I know my summary is kind of Sesame Street in my retelling; the original content was way better, but you get the picture.
We had a cold snap a few weeks ago, and the weather seems to have erased the thought of swimming (even in an indoor, heated pool) from most people’s minds, and as a result, the pool has been much emptier, which means my greedy little heart is happy that I don’t have to share a lane. I was blissfully swimming and my mind wandered to the lessons from Abbott, and as a self-proclaimed supporter of science and the child of a science teacher, it became clear: I would never learn to do the flip turn if I didn’t practice it, and since there were only about three other people who could witness my inevitable sputtering, flailing, and failing, this was my chance.
I’m not one of those people who video my workouts because I think that’s kind of weird, and I’d probably die of embarrassment anyway (see: proof that I unintentionally looked like an idiot), but I bet there would have been some good comedy material in my swim that day. I got a lot of water in my nose. When turning at the shallower end of the lane, I scraped my knee on the bottom. At one point my turn got away from me and I veered not down the center of the lane but dangerously close to the wall.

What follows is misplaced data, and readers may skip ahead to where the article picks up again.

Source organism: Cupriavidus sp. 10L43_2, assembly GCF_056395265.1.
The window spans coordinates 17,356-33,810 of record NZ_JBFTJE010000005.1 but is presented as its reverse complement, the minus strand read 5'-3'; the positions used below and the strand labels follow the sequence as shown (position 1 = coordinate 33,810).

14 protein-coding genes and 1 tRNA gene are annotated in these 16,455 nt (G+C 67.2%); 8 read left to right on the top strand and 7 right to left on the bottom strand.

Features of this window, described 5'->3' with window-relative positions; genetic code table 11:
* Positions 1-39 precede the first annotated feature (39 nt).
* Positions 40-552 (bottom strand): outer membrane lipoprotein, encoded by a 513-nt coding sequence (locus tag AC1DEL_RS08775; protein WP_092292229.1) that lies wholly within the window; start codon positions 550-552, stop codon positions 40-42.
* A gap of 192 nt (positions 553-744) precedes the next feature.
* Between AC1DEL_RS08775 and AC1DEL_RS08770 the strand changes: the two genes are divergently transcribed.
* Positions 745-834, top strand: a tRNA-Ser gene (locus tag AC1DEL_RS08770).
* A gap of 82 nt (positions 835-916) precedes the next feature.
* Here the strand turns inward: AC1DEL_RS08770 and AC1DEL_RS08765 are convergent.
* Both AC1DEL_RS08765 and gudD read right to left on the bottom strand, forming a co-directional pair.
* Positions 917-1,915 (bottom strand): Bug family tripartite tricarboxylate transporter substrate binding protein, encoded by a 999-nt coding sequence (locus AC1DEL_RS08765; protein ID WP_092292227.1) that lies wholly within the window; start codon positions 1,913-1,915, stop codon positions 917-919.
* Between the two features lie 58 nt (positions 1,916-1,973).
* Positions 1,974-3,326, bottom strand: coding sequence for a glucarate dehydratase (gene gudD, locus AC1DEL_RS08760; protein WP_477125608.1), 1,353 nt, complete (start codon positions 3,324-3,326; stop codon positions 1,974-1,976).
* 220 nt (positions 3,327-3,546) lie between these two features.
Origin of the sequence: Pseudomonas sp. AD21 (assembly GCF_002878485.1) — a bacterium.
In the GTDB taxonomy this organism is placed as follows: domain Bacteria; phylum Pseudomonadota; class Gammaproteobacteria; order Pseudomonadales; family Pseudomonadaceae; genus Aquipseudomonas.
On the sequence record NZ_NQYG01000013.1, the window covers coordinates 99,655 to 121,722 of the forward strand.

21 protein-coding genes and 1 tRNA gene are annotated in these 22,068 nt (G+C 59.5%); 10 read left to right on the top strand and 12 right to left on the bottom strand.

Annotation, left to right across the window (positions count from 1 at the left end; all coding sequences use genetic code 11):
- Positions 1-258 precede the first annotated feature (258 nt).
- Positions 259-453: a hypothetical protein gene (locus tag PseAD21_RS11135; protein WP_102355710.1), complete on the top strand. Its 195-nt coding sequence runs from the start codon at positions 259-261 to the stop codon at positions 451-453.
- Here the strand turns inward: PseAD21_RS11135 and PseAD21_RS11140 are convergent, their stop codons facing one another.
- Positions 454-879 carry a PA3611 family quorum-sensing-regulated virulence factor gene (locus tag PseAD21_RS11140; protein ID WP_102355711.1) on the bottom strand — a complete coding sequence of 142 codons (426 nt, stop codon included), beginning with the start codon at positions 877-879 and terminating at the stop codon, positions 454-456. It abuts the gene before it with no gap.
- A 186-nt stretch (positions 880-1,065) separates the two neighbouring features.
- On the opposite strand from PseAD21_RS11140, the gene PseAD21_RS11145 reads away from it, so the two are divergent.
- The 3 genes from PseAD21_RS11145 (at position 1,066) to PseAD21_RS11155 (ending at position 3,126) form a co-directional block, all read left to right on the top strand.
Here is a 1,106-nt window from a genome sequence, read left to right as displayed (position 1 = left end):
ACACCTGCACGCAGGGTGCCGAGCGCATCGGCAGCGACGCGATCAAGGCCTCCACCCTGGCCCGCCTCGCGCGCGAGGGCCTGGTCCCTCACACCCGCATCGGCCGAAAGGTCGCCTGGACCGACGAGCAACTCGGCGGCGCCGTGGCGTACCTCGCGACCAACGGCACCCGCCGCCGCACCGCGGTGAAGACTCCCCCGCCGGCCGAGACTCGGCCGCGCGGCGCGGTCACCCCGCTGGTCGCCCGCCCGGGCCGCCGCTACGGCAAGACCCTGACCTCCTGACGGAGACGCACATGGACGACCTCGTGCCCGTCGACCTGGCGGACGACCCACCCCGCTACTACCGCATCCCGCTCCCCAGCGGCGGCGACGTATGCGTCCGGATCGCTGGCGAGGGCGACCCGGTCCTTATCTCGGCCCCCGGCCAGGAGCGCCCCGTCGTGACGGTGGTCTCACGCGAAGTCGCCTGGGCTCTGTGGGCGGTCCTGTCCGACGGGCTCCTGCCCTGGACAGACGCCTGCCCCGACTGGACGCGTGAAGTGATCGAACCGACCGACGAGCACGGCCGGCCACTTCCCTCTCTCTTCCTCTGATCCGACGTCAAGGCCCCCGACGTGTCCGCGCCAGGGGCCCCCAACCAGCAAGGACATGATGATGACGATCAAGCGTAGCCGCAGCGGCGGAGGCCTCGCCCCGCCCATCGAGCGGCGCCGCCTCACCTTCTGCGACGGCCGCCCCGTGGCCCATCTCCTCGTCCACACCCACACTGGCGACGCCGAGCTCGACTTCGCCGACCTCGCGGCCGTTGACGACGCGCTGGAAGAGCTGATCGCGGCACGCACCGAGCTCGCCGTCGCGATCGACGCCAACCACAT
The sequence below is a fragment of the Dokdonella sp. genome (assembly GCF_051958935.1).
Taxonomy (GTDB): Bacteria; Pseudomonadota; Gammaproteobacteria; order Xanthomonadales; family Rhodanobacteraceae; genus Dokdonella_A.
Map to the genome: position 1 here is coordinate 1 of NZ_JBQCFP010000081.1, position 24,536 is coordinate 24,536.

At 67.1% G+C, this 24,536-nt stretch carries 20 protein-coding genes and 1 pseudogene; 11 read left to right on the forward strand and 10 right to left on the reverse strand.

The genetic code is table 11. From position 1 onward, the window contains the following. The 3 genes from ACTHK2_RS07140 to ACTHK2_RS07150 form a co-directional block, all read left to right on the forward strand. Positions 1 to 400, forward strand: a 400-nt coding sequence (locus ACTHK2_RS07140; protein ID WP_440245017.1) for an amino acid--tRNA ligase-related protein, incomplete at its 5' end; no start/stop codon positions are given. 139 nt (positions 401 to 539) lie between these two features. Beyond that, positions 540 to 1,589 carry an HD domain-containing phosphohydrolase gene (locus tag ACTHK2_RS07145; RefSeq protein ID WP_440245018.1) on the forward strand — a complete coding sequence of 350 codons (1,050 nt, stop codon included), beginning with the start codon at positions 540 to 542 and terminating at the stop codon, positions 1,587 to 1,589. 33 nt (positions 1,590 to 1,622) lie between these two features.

I also almost drowned but not in any way I had expected.
I’m generally pretty good at multitasking, but there were several things requiring my concentration simultaneously: flipping at the right distance from the wall (not so close that I crack my head open, but not so far that I can’t reach the wall to push off); having enough air for the maneuver; using some of that air to keep from totally filling my nasal cavities with pool water; and actually flipping and righting myself. It was enough that I experienced a disconnect with my autonomous systems. After a few dozen flip attempts (with varying levels of success), my stomach was beginning to hurt. I approached the end of the pool and flipped again. It was hurting worse. It wasn’t cramping, and I didn’t feel nauseous, but I was definitely uncomfortable. I turned my head to the side to inhale, but instead, the longest, loudest belch of my life forced its way up my throat and out my mouth. I didn’t have time to inhale on that stroke, let alone squeak out a startled, “Excuse me!”